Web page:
They have had more involvement with the criminal justice system, and more frequently they report drug use as a cause of their homelessness.
They use more services, but they also have more issues accessing those services. and the services they are accessing mostly aren’t the ones that will help them to exit from homelessness.
This is a big failure of the system: a group of people with unique demographics who have been in the system a long time and aren’t getting what they need to get out.
And finally: people living in vehicles. As I said at the beginning, there has been an enormous spike in the number of people living in vehicles this year: 46%.
51% of them are living in RV’s — up by nearly 900 people over the last year.
The “vehicle resident” population is predominantly white and middle-aged. The big jump in vehicle residents aged 25-40 aligns with the overall trend we saw earlier of more homeless people in that age range.
Their health conditions look generally the same as the homeless population as a whole, though with fewer chronic health problems.
For more of them, homelessness was a result of economic issues.
Other than use of safe parking sites (which only 20% report using), they access the same services as everyone else, and have fewer issues accessing them.
By its own admission, the city and county have largely punted on trying to address the vehicle-resident community. As with the chronically homeless, none of the services they are accessing are the ones that will help them exit from homelessness. There is much that could be done here. This is one area where I wish the report went into more detail: what part of the city they are residing in, how long they have been homeless for, what their employment status is. Those are all key questions that would help our local government figure out how to help these folks.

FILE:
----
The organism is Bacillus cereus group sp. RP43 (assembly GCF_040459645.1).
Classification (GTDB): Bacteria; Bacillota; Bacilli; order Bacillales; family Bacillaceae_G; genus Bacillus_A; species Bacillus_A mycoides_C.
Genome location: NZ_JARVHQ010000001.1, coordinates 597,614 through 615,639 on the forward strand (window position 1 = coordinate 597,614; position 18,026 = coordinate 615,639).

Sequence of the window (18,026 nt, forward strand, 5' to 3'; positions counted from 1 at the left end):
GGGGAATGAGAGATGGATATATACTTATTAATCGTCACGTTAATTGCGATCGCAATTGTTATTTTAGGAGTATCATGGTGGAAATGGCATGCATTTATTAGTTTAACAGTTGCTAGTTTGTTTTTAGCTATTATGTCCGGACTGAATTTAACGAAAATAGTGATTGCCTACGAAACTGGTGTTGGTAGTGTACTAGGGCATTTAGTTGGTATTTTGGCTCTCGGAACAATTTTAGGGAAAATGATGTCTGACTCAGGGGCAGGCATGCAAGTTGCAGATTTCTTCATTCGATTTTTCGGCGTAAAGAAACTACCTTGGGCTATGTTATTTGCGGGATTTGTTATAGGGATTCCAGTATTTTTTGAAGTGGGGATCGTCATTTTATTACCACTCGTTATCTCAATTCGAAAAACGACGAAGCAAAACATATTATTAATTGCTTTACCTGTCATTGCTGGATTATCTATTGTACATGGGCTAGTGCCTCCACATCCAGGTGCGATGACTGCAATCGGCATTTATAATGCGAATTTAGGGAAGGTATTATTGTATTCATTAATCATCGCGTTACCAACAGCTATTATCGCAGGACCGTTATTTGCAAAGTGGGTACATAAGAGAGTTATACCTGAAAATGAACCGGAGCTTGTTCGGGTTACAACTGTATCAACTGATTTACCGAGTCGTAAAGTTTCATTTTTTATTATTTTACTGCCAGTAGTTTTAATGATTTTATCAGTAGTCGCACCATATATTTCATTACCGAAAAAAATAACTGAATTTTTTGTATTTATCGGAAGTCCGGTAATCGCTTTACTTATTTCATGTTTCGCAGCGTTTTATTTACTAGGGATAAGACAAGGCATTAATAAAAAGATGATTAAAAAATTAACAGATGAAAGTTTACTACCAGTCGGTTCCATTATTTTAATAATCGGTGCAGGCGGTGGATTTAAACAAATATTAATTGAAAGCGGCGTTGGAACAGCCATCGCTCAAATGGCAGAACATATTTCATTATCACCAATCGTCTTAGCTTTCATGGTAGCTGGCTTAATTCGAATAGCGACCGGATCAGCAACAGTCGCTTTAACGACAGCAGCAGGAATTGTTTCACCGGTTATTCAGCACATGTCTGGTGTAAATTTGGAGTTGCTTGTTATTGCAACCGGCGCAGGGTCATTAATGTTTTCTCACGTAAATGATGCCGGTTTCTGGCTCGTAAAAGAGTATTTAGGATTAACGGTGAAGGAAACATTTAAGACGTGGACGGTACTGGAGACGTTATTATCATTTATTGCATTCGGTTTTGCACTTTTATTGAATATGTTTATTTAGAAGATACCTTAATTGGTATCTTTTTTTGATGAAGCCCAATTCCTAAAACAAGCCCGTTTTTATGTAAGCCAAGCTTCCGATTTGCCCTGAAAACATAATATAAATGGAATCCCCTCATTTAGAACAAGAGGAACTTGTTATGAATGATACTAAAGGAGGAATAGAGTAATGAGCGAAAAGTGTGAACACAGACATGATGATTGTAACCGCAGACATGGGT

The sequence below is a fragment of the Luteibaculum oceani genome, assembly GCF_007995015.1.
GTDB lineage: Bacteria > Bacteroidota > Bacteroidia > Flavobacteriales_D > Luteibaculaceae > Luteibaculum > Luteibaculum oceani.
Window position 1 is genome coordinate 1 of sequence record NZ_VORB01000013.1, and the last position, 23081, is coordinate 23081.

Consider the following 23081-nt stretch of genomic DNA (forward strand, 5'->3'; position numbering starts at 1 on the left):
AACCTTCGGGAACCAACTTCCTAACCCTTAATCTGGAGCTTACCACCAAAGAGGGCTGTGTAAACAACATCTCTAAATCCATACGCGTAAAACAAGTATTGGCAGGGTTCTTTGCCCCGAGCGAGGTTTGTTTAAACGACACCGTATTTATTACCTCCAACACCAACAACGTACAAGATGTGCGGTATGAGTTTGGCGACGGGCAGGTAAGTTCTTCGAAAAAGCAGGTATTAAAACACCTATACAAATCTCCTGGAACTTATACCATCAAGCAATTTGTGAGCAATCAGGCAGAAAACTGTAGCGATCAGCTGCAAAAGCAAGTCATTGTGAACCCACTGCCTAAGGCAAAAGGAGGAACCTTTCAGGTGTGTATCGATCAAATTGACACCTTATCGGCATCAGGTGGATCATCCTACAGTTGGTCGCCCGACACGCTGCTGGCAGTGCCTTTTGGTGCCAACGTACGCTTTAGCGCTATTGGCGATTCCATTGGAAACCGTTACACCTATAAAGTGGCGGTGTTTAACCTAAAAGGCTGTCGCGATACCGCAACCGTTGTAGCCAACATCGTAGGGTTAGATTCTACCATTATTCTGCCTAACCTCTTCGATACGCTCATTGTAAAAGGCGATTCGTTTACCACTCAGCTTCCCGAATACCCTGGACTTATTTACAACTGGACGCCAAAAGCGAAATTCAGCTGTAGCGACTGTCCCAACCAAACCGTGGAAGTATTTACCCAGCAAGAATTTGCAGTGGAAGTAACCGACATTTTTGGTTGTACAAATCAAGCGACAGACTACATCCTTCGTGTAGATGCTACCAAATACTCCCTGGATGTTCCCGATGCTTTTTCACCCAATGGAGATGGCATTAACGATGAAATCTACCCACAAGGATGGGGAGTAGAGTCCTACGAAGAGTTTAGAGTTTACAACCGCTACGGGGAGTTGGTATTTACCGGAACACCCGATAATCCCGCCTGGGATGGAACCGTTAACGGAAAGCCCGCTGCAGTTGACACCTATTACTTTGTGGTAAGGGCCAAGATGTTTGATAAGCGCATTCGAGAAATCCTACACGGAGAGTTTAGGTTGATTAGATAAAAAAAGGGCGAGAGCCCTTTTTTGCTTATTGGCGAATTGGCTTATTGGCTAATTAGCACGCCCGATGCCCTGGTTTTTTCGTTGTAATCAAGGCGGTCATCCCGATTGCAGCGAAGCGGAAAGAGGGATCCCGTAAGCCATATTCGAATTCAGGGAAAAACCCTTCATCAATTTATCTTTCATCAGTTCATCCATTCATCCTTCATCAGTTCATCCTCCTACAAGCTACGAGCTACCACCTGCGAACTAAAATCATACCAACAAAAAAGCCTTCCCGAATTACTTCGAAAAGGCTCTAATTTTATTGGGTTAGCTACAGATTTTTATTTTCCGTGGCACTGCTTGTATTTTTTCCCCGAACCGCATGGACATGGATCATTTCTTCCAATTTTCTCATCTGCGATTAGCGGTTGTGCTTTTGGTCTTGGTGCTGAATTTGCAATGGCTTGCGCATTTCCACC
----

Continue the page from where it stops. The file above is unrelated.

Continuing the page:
A few other topics pop out of the report that are worth mentioning:
Access to services. The state and federal government have not stepped up their help — at least in terms of direct assistance to homeless people.
Despite an increase in the number of people completing a Coordinated Entry assessment, actual access to services among the homeless population is way down — except for hygiene services..
This is despite reports from homeless people that they are having slightly less issues accessing those services.